"What is reality?" It is the question that Philip K. Dick spent years attempting to answer. This was why he embarked on his search for divine truth. He needed the truth. Without it, he could never be satisfied. But in my opinion, truth - and reality as well - is nearly impossible to define. I feel that "real" and "unreal", "true" and "false", are just words. Reality and truth are merely what you make of them. Philip K. Dick was incapable of accepting this. He wanted the absolute, universal answer. He was looking for something that simply didn't exist. And this nearly destroyed him.

Because he could never find his absolute answer, Philip K. Dick's life came to be defined by conflict and inconclusiveness. There was always an eternal truth to be searched out, a question that was still unanswered. He could never allow himself to be at peace. It is a funny thing that man, who is in fact God according to Gnosticism, could be filled with such indecisiveness. Perhaps Dick never realized the beauty there was in his own search for meaning. “Regardless of what exactly the explanations were, it was this constant search for answers and explanations which was important; more important than getting the explanation right. The journey is the destination.” (Emerson)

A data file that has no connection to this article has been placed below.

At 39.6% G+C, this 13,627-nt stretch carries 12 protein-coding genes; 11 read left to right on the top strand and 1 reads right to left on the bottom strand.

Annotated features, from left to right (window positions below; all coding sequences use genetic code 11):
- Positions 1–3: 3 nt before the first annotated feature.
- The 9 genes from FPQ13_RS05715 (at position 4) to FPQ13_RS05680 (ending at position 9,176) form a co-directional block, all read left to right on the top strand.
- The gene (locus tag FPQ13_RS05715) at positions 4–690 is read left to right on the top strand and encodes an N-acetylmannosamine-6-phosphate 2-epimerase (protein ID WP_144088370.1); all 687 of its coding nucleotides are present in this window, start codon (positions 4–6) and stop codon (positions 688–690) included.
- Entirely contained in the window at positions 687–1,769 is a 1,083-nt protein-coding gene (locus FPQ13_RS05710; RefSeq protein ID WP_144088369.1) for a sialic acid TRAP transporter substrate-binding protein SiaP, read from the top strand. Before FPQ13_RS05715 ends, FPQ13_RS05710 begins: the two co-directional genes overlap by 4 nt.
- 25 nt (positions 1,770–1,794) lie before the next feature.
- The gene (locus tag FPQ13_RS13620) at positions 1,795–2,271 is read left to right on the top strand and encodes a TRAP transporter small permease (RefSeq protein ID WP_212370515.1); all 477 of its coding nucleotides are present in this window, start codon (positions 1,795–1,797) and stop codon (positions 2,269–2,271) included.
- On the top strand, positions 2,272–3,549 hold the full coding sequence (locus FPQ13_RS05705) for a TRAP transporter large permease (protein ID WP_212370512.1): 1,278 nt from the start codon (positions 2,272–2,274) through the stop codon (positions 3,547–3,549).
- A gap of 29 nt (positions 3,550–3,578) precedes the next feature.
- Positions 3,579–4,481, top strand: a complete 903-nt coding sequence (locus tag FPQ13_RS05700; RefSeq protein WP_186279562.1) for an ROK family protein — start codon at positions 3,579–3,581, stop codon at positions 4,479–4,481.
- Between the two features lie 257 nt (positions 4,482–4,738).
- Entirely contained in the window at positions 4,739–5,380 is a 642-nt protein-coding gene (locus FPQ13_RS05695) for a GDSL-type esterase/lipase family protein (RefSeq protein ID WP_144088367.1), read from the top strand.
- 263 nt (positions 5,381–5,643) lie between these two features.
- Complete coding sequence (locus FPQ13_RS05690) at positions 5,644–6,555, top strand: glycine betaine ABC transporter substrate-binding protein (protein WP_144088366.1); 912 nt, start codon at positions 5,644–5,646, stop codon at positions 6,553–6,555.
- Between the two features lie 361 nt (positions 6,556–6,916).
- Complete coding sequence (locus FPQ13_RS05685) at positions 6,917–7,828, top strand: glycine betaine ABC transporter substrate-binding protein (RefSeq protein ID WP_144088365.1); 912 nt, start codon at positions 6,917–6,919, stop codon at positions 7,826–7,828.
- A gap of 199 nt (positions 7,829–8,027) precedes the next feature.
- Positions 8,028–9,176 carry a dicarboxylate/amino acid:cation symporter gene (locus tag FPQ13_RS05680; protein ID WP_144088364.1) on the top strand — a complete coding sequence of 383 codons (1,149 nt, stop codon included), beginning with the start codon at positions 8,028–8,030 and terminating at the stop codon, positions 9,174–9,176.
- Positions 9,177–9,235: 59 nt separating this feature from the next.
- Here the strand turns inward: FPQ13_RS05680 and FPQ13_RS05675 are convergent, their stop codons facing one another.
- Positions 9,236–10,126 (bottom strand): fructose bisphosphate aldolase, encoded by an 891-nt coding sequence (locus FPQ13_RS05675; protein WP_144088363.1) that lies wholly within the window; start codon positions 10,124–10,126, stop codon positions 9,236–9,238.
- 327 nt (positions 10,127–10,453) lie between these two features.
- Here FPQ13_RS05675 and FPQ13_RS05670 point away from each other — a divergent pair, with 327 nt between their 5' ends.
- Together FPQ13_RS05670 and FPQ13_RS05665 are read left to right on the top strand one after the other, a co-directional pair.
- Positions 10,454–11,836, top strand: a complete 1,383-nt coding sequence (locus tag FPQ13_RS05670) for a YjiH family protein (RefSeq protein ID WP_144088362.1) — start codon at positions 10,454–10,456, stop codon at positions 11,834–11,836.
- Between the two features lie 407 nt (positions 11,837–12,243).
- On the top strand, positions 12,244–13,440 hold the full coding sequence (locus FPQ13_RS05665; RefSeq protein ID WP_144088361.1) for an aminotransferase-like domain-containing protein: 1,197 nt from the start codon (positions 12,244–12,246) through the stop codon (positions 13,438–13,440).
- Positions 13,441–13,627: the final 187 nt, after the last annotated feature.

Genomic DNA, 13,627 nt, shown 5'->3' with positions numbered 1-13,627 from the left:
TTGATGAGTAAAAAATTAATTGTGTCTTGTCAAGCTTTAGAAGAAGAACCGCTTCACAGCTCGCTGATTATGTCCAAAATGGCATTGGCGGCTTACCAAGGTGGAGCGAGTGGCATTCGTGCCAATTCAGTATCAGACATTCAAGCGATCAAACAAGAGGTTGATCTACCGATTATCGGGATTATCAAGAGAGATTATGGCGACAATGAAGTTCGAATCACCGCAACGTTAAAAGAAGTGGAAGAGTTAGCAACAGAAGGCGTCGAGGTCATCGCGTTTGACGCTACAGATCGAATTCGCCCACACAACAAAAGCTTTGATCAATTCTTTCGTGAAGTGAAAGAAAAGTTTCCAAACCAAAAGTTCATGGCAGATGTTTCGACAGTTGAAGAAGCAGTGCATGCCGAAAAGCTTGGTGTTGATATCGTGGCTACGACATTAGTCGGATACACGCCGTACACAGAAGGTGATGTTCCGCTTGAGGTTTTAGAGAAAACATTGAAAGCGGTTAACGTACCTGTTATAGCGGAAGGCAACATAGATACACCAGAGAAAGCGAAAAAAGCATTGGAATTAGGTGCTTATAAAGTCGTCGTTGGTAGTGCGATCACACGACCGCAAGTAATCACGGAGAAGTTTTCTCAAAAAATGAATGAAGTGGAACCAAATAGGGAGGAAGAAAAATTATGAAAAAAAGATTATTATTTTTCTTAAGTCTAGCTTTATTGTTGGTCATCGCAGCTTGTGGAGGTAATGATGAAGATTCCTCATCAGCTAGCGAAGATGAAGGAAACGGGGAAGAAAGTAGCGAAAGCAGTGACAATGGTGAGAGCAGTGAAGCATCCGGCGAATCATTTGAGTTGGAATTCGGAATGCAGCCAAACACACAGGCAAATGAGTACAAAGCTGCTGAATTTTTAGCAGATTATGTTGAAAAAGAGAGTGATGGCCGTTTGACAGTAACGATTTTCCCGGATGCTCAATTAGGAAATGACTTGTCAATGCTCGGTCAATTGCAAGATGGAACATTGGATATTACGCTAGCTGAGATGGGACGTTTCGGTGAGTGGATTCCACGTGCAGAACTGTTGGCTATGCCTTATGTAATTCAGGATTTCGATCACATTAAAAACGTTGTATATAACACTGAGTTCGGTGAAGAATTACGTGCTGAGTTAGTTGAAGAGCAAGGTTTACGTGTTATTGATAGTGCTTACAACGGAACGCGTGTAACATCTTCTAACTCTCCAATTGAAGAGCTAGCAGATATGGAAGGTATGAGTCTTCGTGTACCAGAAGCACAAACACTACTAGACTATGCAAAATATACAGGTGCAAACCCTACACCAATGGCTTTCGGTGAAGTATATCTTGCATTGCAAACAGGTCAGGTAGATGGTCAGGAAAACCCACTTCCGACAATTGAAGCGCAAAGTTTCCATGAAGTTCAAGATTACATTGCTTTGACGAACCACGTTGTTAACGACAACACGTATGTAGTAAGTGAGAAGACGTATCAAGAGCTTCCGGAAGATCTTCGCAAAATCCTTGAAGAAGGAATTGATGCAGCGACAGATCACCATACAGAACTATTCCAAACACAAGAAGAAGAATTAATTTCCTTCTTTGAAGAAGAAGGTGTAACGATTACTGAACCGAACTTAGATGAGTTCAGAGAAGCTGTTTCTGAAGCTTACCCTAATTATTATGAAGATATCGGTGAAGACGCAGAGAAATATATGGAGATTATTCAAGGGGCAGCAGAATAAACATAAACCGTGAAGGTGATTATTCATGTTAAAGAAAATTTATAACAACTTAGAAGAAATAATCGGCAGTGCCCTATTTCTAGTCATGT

After his death, Dick was buried next to his twin sister, returning to her side once more. I can only hope that Philip K. Dick, an incredible writer and a true visionary, found in death the harmony and the truth that he spent his entire life yearning for.

~​

“One day a girl college student in Canada asked me to define reality for her, for a paper she was writing for here philosophy class. She wanted a one-sentence answer. I thought about it and finally said, ‘Reality is that which, when you stop believing in it, doesn’t go away.’” (Dick, 3)